“This is an odious bill that sends a message that some Quebecers are more equal than others,” Housefather said. “This is not the charter of most Canadians, most Quebecers or most Cote Saint-Lucers,” the mayor added saying that the government can remain secular. with equality between men and women without needing such legislation.

“We can light the Christmas tree and the menorah in front of city hall, we can employ staff wearing hijabs, kippas, turbans or crosses, and none of this interferes with offering excellent services at fair rates to our taxpayers,” said Housefather. The mayor added that the city will never fire anyone for displaying their religious convictions and that we will go to court to fight this bill should it ever become law.


“Some people have asked why as a city we are speaking out against the Charter,” said Mayor Anthony Housefather. “City government has an absolute right to speak out against the charter. Our council is unanimous in opposing it and, in fact, each and every city on the Montreal island has adopted positions against the charter. We are against the charter because it is a violation of both the Canadian and Quebec Charters of Rights and international treaties Canada has signed. It would reduce religious and linguistic freedoms in Quebec as the primacy of French is also bundled into the charter. In the same way CSL led the fight in opposing Bill 14 which would have reduced our residents linguistic rights we will also lead the fight against this charter. Indeed the charter is a municipal issue as it impacts our employees and how the municipality operates including forcing elected officials to adopt policies against their conscience.”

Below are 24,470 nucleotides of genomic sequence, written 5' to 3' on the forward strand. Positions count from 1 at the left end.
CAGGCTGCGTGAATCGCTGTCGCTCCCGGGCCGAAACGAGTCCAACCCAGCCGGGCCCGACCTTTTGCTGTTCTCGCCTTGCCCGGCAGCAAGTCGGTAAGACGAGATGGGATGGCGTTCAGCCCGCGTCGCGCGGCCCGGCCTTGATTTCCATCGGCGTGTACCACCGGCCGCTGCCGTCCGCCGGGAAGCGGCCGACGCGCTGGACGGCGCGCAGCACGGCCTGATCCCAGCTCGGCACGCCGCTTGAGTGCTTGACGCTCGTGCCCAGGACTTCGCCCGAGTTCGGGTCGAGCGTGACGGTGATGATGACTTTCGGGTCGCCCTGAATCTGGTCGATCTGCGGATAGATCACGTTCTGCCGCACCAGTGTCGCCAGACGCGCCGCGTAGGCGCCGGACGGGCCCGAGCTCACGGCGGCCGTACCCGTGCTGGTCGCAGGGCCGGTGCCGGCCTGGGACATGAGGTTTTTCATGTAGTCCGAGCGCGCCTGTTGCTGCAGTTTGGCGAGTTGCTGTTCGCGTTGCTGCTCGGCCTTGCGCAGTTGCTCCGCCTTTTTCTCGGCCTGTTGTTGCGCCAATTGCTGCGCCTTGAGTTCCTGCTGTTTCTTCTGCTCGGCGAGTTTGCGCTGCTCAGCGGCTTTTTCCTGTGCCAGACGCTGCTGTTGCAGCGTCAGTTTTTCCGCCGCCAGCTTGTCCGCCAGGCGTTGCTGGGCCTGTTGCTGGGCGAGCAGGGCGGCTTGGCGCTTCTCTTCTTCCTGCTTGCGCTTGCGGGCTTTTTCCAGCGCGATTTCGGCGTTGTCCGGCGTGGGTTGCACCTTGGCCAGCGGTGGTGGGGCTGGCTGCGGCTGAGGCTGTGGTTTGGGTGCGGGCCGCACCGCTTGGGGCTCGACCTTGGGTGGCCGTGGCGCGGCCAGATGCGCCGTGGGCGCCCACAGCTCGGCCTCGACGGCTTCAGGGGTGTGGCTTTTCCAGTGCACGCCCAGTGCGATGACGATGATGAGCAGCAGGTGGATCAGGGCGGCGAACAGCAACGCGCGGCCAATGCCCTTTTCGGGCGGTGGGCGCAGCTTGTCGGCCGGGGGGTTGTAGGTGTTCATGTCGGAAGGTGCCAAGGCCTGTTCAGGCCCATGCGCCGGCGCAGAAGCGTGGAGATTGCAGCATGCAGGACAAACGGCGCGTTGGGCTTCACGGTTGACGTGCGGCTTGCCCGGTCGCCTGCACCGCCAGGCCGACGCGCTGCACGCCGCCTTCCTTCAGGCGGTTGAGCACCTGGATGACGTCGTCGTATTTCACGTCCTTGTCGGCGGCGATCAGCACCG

Photo Pascal Dumont

Photo Pascal Dumont

Housefather ended with a poignant reminder citing former Canadian Prime Minister Pierre Elliott Trudeau’s famous quote that the ‘State has no business in the bedrooms of Canadians’. “Well, I say that the state has no business in the wardrobe of Canadians,” the mayor emphasized, to wild applaud.

Mayor Bill Steinberg announced his council was set to adopt a resolution after the rally vowing to ignore and to fight Bill 60 if it were ever to be adopted into law.

Photo Pascal Dumont

Photo Pascal Dumont

Rabbi Steinmetz, the spiritual leader of Tifereth Beth David Jerusalem Congregation, worried aloud that a year ago he would never have thought twice about wearing his kippah elsewhere in Quebec. Today, he would be worried for his children’s safety to wear a kippah outside of Montreal.  He referred to Bill 60 as the “Charter of darkness”. “It is destructive and divisive,” he said. “This is cheap demagoguery. A ploy to get better results at the ballot box.”

Citing the civil disobedience movement of Martin Luther King, the rabbi added, “We are here not just to oppose it Bill 60, but to deny its legitimacy. We will never respect this law. If it is ever passed, we will deny it and undermine it. We will act with civil disobedience and follow the lead of the Jewish General Hospital.”


After Father Laviolette’s remarks and illumination of the Christmas tree, the St. Richard’s choir sang Christmas songs in English and Italian and ended off on a unique and hugely appreciated rendition of: “We wish you a happy Chanukah.”

Rabbi Poupko of Congregation Beth Israel Beth Aaron added in, “I am glad they did not sing Silent Night. History has taught us that when rights are being trampled we must never remain silent.”

Mount Royal Liberal MP Irwin Cotler was unable to attend the rally, but he sent a message calling Bill 60 ‘the Charter of shame’.

Mayor Masella acknowledged that while our communities have not elected PQ MNAs, “we need to tell the CAQ and the Liberals that there is no common ground here.”

After the rally, the large crowd moved over to the giant menorah where Chabad Rabbi Mendel Raskin, just back from his native Casablanca, Morocco, and Rabbi David Cohen led them in song and celebration.

The view from up above. The crowd spills into Cavendish Blvd. as lomos wait to begin the parade.